Indian Prime Minister Narendra Modi on Monday sought to woo Hindu voters and farmers with an election manifesto he hopes will help him seal a second term in office.
Mr Modi's right-wing Bharatiya Janata Party (BJP) outlined its key policies in the document released with fanfare in New Delhi, balancing nationalist policies with development promises, three days before elections begin.
The party said it was committed to building a grand temple for the Hindu god Ram "as soon as possible in a harmonious way" and pass a citizenship bill that would grant Indian nationality to Hindus from neighbouring countries.
The conflict over whether a temple or a mosque should be constructed in the holy city of Ayodhya is a major flashpoint between Hindus, who make up about 80 per cent of the population, and Muslims, India's largest minority.
Under fire from the opposition Congress party for not doing enough for India's struggling farmers, the party said it would spend more than $300 billion (Dh1.1 trillion) on rural development.
It would also extend an annual handout of 6,000 rupees (Dh320) and introduced a pension scheme for small and marginal farmers.
"Nationalism is our inspiration ... good governance is our mantra," Mr Modi, 68, said at the launch.
"It (the manifesto) is multi-layered and multi-dimensional because our society is very diverse. We can't have a one-size-fits-all kind of policy. It addresses the needs of all sections of society."
The party also said it would scrap a historic law providing special rights to the residents of Jammu and Kashmir, a move that is likely to spike tension in the tinderbox state.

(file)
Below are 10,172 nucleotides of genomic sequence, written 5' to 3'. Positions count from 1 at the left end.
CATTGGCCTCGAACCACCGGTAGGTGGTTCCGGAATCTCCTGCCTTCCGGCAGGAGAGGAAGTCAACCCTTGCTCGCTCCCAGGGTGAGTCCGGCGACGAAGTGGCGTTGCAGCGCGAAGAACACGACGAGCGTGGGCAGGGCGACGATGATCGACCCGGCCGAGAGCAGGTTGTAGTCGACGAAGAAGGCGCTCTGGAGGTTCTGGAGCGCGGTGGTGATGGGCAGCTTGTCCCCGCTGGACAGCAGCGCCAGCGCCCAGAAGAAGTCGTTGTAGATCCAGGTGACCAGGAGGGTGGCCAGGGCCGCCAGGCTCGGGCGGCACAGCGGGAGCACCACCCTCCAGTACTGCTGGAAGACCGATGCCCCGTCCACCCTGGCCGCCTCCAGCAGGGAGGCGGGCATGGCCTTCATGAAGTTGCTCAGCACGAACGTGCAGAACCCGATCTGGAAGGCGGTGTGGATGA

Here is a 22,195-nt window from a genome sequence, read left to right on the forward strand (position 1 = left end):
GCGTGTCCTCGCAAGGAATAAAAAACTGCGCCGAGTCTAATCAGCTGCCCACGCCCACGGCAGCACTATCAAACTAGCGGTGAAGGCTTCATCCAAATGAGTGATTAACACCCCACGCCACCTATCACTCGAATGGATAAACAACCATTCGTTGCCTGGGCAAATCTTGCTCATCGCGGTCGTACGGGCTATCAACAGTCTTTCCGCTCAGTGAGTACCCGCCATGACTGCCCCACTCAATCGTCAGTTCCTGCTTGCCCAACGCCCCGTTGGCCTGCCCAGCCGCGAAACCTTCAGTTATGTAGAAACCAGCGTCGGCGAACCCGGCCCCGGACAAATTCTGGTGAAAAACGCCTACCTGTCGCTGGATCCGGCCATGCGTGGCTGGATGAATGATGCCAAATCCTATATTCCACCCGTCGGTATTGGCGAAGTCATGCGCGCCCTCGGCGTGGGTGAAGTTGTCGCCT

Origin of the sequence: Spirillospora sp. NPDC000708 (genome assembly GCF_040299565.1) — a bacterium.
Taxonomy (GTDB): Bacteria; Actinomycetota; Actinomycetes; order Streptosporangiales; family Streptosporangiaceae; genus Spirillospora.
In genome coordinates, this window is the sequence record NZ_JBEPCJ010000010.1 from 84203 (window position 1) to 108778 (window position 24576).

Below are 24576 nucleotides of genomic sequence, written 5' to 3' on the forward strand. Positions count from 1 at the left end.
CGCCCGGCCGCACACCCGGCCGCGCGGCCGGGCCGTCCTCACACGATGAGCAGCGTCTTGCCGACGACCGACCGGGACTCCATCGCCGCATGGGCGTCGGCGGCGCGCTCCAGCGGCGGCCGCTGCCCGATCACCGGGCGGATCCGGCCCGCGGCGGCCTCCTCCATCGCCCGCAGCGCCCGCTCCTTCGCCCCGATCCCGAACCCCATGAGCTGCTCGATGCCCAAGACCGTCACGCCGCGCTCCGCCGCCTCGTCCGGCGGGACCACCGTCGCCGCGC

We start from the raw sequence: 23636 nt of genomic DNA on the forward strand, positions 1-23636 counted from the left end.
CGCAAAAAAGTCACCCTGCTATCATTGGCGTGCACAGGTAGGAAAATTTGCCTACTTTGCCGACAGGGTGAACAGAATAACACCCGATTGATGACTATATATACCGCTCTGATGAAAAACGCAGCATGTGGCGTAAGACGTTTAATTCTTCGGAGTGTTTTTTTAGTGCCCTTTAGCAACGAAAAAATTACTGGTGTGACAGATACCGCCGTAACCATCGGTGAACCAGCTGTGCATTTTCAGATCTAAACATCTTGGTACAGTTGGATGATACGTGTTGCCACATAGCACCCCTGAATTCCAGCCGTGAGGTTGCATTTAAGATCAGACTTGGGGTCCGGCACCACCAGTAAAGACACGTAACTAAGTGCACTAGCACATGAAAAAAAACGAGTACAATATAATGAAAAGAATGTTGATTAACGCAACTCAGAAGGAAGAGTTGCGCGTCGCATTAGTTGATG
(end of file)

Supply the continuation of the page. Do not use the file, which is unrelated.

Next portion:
The BJP manifesto comes on the heels of the Congress' election platform released last week which promised to "create wealth and guarantee welfare" to India's 1.3 billion people.
Congress had announced 72,000 rupees ($1,045) each to India's poorest 250 million families.
The BJP also matched the promise made by Congress to reserve 33 per cent of seats in parliament and state assemblies for women, saying "women's welfare and development will be accorded a high priority at all levels within the government".
Recent opinion polls, although notoriously unreliable, suggest Congress is trailing BJP ahead of India's mega-election running from April 11 to May 19.
The BJP, which decimated Congress as it swept to power in 2014, has been riding a nationalistic wave, vowing to protect the country against Pakistan-backed "terrorism".
In February, India and Pakistan faced off in their worst confrontation in years over the disputed region of Kashmir, conducting tit-for-tat air strikes after a deadly bomb attack on Indian troops in the territory.
Political leaders in Muslim-majority Kashmir, where India is fighting an armed insurgency against its rule, have warned that the BJP's long-stated goal of ending Kashmir's special constitutional status would lead to widespread unrest. The BJP argues that such laws have hindered Kashmir's integration with the rest of the country.
"We believe that Article 35A is an obstacle in the development of the state," the BJP manifesto said, referring to the 1954 amendment to the constitution.
"This manifesto has been prepared with strong nationalist vision ... it is rooted in India's realities," said Finance Minister Arun Jaitley.
Addressing criticism that Mr Modi has failed to create employment, the BJP promised a capital investment of 100 trillion Indian rupees on infrastructure by 2024, to help create jobs for the millions of youth entering the workforce every year.
The party also pledged to simplify the goods and services tax, which disrupted businesses and hurt economic growth when it was introduced in 2017.
The BJP said it would also work towards lowering the tax rate and raise credit to small businesses to 1 trillion Indian rupees by 2024.